The Milwaukee metropolitan area is taking what seems to be its annual beating in the media because of its racially segregated housing patterns. According to a new report from the Brookings Institution based on 2005-09 census data, the City of Milwaukee and the surrounding area including Milwaukee, Ozaukee, Washington and Waukesha Counties is virtually tied for first (or last!) with Detroit and New York City for the highest degree of black-white residential segregation. A second study conducted by John Logan of Brown University ranked Milwaukee second in residential segregation by race to only the New York City metropolitan area. Newark, Detroit, and Chicago were next on Logan’s list.
To what extent are the troubling rankings and the patterns to which they point truly based on race? American racism is hardly dead and buried, but in our society race often obscures the equally pernicious workings of socioeconomic class inequality.
While blacks are concentrated in worn-out center-cities, their inability to move to the suburbs involves income and asset factors more than skin color. Surely a black physician or business executive can take up residence with his or her family in a $400,000 home on a countrified suburban cul-de-sac, but the disproportionately impoverished blacks of American center-cities cannot afford this kind of housing. Moderately priced rental housing is the only type of housing the urban poor can afford.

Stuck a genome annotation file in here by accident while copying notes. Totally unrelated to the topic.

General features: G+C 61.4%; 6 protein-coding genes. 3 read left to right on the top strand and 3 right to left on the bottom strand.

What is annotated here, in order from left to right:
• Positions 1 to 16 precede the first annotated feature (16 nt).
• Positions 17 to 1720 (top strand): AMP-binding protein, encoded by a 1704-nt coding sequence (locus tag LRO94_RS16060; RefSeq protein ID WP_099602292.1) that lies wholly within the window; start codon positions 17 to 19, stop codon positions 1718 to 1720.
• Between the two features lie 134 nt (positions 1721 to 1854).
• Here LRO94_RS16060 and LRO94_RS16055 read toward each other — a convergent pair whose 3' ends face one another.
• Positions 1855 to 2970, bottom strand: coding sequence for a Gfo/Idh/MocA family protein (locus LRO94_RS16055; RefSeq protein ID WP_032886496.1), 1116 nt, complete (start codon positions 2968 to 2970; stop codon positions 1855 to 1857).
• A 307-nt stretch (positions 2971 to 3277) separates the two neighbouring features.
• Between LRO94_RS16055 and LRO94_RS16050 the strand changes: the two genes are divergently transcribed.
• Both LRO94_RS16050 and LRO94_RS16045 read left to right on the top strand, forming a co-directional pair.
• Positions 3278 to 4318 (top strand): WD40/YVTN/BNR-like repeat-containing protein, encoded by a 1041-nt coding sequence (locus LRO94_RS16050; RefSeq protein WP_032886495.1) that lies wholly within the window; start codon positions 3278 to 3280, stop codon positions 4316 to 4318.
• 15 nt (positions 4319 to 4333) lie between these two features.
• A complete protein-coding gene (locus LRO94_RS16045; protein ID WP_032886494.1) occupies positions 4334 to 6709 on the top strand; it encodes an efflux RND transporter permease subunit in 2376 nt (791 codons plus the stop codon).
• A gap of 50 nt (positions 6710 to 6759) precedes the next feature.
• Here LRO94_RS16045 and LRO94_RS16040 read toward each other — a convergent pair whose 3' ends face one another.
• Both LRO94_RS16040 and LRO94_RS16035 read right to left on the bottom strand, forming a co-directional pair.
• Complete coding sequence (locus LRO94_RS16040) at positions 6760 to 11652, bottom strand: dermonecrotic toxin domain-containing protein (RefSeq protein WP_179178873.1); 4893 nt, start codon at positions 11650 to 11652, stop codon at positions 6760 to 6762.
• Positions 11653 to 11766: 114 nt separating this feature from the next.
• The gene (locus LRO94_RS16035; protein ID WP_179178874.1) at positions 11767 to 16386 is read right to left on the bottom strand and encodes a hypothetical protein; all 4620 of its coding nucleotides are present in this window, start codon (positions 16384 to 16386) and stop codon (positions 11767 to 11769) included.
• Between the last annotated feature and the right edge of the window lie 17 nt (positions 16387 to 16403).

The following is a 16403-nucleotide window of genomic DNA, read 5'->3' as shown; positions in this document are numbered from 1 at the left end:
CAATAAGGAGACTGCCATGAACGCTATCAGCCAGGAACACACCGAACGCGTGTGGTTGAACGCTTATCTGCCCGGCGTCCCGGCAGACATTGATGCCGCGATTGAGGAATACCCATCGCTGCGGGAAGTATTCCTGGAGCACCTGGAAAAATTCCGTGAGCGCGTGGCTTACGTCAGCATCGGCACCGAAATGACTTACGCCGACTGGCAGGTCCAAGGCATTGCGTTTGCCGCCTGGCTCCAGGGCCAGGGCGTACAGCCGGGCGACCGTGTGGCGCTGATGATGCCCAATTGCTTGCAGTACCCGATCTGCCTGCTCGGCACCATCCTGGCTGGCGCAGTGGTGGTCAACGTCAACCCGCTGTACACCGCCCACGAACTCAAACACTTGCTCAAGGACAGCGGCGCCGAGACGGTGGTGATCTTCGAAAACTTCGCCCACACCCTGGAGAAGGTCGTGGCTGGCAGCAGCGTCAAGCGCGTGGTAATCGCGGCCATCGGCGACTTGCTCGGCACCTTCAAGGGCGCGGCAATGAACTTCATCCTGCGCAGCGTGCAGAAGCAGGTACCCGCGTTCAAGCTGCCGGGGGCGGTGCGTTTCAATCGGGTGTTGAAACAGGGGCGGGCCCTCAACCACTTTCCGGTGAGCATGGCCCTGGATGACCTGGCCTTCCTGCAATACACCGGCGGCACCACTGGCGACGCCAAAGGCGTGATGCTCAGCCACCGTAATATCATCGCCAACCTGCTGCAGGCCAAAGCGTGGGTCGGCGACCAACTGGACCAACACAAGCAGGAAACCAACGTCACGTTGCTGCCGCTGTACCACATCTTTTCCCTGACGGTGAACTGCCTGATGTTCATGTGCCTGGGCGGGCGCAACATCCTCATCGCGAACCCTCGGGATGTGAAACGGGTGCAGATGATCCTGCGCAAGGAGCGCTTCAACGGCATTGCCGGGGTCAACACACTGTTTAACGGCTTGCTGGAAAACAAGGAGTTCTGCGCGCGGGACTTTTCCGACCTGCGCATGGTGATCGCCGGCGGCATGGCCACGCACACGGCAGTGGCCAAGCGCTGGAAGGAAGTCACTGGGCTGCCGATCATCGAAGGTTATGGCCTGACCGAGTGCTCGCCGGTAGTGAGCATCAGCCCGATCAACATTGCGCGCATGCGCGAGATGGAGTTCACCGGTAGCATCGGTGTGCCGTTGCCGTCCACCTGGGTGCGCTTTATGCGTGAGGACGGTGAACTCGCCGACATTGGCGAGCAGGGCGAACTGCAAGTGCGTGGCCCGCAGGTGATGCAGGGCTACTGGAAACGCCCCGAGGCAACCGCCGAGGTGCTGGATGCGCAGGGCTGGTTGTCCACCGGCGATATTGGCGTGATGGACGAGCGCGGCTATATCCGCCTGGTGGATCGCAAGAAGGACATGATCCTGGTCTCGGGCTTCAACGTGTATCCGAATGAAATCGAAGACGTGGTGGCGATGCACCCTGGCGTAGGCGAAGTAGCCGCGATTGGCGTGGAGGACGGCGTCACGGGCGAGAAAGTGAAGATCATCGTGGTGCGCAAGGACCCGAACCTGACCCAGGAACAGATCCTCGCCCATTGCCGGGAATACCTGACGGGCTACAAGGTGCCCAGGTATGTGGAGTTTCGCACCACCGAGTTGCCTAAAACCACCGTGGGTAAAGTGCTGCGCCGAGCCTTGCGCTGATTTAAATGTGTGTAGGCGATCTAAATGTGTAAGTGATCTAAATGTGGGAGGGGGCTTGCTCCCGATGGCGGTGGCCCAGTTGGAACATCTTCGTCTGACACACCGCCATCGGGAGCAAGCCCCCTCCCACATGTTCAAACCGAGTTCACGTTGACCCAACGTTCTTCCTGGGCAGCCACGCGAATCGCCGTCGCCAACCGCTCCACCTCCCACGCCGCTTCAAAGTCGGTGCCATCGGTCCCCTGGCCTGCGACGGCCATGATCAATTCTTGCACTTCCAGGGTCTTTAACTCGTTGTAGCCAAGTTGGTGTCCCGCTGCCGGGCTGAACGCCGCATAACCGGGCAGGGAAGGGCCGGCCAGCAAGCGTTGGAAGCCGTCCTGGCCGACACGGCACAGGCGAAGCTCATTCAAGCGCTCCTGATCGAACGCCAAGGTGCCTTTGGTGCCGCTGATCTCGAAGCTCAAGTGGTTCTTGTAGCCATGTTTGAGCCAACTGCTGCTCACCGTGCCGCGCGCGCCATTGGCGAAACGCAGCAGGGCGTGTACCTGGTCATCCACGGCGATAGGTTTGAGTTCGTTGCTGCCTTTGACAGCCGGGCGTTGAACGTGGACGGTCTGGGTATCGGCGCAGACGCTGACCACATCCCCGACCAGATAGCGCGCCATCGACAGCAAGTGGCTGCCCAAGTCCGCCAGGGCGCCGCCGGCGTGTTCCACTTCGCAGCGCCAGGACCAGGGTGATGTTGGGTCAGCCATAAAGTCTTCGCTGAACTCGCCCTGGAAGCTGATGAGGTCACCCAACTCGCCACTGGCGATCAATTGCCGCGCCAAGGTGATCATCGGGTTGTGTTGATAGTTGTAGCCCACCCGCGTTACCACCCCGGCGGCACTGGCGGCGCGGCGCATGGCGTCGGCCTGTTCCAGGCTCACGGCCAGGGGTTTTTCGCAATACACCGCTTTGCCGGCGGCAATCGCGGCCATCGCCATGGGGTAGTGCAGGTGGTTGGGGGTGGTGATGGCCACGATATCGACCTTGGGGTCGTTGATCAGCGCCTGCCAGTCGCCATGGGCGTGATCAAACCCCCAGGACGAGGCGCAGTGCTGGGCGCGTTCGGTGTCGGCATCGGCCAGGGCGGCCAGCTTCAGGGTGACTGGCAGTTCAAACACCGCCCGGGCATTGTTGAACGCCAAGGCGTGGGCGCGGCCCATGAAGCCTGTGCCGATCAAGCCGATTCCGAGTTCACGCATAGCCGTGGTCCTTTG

The realities regarding socioeconomic class stand behind the troubling statistics regarding residential segregation by race in the Milwaukee metropolitan area. The poor – black, white, or Hispanic – live almost completely within the City of Milwaukee, while Ozaukee and Washington Counties rank among only nineteen counties in the entire country with poverty rates below five percent. Second-ring suburbs and outlying towns like New Berlin and West Bend have been in the news lately because of efforts in those towns to prevent the construction of moderately priced rental housing. If this kind of housing was built, some fear, the urban poor might relocate and try to build lives and raise their kids among the middle and upper classes.
And here’s one more depressing fact from still another study. According to a report from the Eisenhower Foundation, the 10-15 percent of the contemporary population living below the poverty line is actually both growing in numbers and becoming more residentially concentrated. The nation is taking baby steps to overcome its racial inequality, but the existence of a concentrated, urban sub-working class might actually be endemic to advanced capitalism.